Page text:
Local News

Who even ‘pahks the cah in Hahvahd Yahd?’

No one actually from Boston, that’s for sure. So where did the phrase come from?

Maybe this security guard is trying to keep cars out of Harvard Yard. /Brian Snyder / REUTERS

Summer’s coming to a close, which means cars full of college students will pour into the city and unload hordes of freshman, colorful T-maps clutched in their hands. They’ll mispronounce “Faneuil Hall’’ and joke about where to “pahk the cah on Hahvahd Yahd,’’ believing that phrase makes them a true Bostonian.

But no Boston native really says that, so where did it come from? On the day that students are literally—albeit very, very briefly—parking on Harvard Yard to move into their dorm rooms, The Boston Globe dove down the dropped-“r’’ rabbit hole.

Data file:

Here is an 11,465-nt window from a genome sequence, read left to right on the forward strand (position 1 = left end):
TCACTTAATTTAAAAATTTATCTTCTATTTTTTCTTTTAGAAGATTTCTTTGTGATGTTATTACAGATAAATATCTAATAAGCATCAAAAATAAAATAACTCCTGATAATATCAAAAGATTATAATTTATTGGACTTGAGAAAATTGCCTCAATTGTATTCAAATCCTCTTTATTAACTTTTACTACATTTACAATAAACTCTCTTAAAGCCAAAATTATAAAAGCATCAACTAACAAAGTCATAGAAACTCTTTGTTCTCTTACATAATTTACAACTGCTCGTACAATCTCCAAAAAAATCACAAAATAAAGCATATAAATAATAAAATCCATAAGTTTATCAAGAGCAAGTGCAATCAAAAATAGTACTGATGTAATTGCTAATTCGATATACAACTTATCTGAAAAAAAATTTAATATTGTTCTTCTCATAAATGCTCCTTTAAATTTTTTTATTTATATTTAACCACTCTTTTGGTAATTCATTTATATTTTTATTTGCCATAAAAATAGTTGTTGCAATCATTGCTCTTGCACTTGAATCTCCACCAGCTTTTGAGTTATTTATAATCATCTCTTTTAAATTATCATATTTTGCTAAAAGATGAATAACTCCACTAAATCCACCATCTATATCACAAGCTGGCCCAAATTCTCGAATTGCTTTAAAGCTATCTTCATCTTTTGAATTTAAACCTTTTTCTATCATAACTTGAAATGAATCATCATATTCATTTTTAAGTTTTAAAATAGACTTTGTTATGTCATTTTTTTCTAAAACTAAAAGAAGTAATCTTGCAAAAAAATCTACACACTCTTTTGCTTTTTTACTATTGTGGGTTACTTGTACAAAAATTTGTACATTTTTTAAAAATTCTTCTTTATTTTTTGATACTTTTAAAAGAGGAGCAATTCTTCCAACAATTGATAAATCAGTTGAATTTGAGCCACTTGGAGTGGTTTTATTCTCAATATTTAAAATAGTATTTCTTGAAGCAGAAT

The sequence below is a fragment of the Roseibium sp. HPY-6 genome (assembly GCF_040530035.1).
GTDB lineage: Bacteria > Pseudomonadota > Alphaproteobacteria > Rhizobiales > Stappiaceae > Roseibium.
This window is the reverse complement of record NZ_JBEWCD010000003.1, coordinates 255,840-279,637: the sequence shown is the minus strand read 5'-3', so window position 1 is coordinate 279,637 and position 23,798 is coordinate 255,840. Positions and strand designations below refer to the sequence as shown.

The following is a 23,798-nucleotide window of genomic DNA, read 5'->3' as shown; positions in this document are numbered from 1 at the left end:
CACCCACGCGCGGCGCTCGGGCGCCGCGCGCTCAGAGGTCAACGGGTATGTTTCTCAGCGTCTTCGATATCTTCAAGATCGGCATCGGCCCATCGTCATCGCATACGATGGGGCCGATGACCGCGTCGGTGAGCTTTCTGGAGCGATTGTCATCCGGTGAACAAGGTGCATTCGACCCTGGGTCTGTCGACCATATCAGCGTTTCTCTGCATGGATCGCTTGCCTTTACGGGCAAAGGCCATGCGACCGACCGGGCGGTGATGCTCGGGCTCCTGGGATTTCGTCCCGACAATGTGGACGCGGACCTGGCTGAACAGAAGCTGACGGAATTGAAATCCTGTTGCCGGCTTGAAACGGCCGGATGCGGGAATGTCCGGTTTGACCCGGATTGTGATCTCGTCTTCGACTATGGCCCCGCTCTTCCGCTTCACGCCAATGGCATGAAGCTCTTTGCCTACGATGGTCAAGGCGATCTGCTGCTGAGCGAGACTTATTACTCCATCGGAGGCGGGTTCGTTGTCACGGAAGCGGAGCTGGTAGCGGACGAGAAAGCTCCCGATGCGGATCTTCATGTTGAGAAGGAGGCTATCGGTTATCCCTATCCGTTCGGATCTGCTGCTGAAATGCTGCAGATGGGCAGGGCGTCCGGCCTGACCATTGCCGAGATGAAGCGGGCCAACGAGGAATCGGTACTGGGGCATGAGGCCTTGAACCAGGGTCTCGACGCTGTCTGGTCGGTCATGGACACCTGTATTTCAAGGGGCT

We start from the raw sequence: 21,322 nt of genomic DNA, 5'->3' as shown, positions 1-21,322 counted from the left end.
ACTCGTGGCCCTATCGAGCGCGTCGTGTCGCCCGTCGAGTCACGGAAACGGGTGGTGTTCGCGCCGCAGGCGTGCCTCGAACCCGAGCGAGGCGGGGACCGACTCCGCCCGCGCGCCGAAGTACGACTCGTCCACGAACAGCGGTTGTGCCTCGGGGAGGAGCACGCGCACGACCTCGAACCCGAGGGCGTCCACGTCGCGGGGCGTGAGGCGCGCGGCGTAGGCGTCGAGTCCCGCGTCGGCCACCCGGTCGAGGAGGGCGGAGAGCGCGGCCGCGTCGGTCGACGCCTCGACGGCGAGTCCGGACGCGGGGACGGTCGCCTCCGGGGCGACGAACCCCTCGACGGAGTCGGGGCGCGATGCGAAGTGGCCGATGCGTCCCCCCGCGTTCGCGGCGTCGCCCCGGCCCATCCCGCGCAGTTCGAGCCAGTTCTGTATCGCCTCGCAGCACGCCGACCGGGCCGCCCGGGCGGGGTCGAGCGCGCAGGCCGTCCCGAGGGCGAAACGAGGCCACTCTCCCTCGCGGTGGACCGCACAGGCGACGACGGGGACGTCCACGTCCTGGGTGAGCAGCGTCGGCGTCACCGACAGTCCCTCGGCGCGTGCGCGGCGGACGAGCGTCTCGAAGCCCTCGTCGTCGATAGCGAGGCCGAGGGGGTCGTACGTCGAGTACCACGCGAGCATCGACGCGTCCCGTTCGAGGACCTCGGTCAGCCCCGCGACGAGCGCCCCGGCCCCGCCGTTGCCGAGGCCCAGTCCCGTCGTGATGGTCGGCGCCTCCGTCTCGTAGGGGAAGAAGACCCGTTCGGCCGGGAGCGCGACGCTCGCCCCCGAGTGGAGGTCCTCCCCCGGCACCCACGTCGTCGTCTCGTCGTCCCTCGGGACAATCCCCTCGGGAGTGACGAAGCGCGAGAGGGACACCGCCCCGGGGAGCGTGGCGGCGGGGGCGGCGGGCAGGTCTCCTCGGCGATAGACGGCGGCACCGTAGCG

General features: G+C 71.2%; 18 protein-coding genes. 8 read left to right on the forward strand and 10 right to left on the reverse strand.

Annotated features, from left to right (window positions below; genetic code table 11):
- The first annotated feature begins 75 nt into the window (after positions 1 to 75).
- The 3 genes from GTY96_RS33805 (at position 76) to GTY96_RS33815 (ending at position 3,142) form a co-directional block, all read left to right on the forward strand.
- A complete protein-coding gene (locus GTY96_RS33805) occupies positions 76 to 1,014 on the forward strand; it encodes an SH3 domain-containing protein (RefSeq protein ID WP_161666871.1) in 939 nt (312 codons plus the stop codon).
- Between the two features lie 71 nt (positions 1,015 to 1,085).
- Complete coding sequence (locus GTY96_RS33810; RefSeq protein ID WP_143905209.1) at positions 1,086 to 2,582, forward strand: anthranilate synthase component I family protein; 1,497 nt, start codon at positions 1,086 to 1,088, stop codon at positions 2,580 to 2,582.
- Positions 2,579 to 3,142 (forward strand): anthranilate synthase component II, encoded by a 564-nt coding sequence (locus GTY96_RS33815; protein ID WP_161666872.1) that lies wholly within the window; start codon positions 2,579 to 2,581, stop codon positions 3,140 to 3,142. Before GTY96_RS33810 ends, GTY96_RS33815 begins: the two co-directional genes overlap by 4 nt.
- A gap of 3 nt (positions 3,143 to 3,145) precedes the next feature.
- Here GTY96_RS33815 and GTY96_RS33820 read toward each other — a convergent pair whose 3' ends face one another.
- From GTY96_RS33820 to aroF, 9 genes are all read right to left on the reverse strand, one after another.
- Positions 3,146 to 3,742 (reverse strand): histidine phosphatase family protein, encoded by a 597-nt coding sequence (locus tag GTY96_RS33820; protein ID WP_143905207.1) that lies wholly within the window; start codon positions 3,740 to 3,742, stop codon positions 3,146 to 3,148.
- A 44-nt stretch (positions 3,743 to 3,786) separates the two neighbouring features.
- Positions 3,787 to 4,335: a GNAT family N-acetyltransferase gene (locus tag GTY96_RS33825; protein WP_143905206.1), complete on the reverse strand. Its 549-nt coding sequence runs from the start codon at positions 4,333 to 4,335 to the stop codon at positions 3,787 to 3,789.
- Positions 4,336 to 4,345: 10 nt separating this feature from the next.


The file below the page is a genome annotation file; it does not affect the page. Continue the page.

According to the Globe, linguist and journalist Ben Zimmer, who’s been collecting early examples of the “Harvard “Yard’’ phrase, has seen it in writing as early as 1946. It was referred to as the “Famous Harvard Accent Test.’’


Harvard had its own accent, the Globe explains, distinct from Boston’s, though similar in its lack of “r’’s. It was a mash-up of accents from New England prep schools, Greater Boston Irish-Americans, and Midwesterners.

How did the dialect lines get blurred between Harvard’s gates and Boston’s boundaries? What other New England-explanation could there be: It has something to do with John F. Kennedy. Of course.

Read the full Globe story here.

Related gallery: Boston accents in movies, ranked

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